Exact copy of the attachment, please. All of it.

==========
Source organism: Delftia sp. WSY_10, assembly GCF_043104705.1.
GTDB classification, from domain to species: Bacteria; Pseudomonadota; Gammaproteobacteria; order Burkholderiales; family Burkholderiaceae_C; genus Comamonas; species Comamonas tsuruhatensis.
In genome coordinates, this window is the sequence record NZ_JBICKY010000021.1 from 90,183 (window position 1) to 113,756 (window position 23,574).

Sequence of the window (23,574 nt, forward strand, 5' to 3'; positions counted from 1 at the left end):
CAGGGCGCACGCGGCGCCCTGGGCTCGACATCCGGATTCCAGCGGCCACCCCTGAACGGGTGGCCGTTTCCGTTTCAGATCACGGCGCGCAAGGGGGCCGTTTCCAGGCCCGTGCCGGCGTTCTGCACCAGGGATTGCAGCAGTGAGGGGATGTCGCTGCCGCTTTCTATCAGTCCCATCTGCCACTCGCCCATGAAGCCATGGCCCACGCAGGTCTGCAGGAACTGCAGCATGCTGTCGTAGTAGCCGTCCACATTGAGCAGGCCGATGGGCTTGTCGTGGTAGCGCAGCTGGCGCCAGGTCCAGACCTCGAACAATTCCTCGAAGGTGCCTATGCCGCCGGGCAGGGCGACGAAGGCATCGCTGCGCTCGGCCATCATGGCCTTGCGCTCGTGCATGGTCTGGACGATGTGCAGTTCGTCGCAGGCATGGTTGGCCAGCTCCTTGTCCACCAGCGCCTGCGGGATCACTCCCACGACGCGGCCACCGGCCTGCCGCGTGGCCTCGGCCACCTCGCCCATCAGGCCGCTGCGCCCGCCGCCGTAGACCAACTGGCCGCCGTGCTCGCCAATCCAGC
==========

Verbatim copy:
Source organism: Delftia sp. WSY_10, assembly GCF_043104705.1.
GTDB classification, from domain to species: Bacteria; Pseudomonadota; Gammaproteobacteria; order Burkholderiales; family Burkholderiaceae_C; genus Comamonas; species Comamonas tsuruhatensis.
In genome coordinates, this window is the sequence record NZ_JBICKY010000021.1 from 90,183 (window position 1) to 113,756 (window position 23,574).

Sequence of the window (23,574 nt, forward strand, 5' to 3'; positions counted from 1 at the left end):
CAGGGCGCACGCGGCGCCCTGGGCTCGACATCCGGATTCCAGCGGCCACCCCTGAACGGGTGGCCGTTTCCGTTTCAGATCACGGCGCGCAAGGGGGCCGTTTCCAGGCCCGTGCCGGCGTTCTGCACCAGGGATTGCAGCAGTGAGGGGATGTCGCTGCCGCTTTCTATCAGTCCCATCTGCCACTCGCCCATGAAGCCATGGCCCACGCAGGTCTGCAGGAACTGCAGCATGCTGTCGTAGTAGCCGTCCACATTGAGCAGGCCGATGGGCTTGTCGTGGTAGCGCAGCTGGCGCCAGGTCCAGACCTCGAACAATTCCTCGAAGGTGCCTATGCCGCCGGGCAGGGCGACGAAGGCATCGCTGCGCTCGGCCATCATGGCCTTGCGCTCGTGCATGGTCTGGACGATGTGCAGTTCGTCGCAGGCATGGTTGGCCAGCTCCTTGTCCACCAGCGCCTGCGGGATCACTCCCACGACGCGGCCACCGGCCTGCCGCGTGGCCTCGGCCACCTCGCCCATCAGGCCGCTGCGCCCGCCGCCGTAGACCAACTGGCCGCCGTGCTCGCCAATCCAGC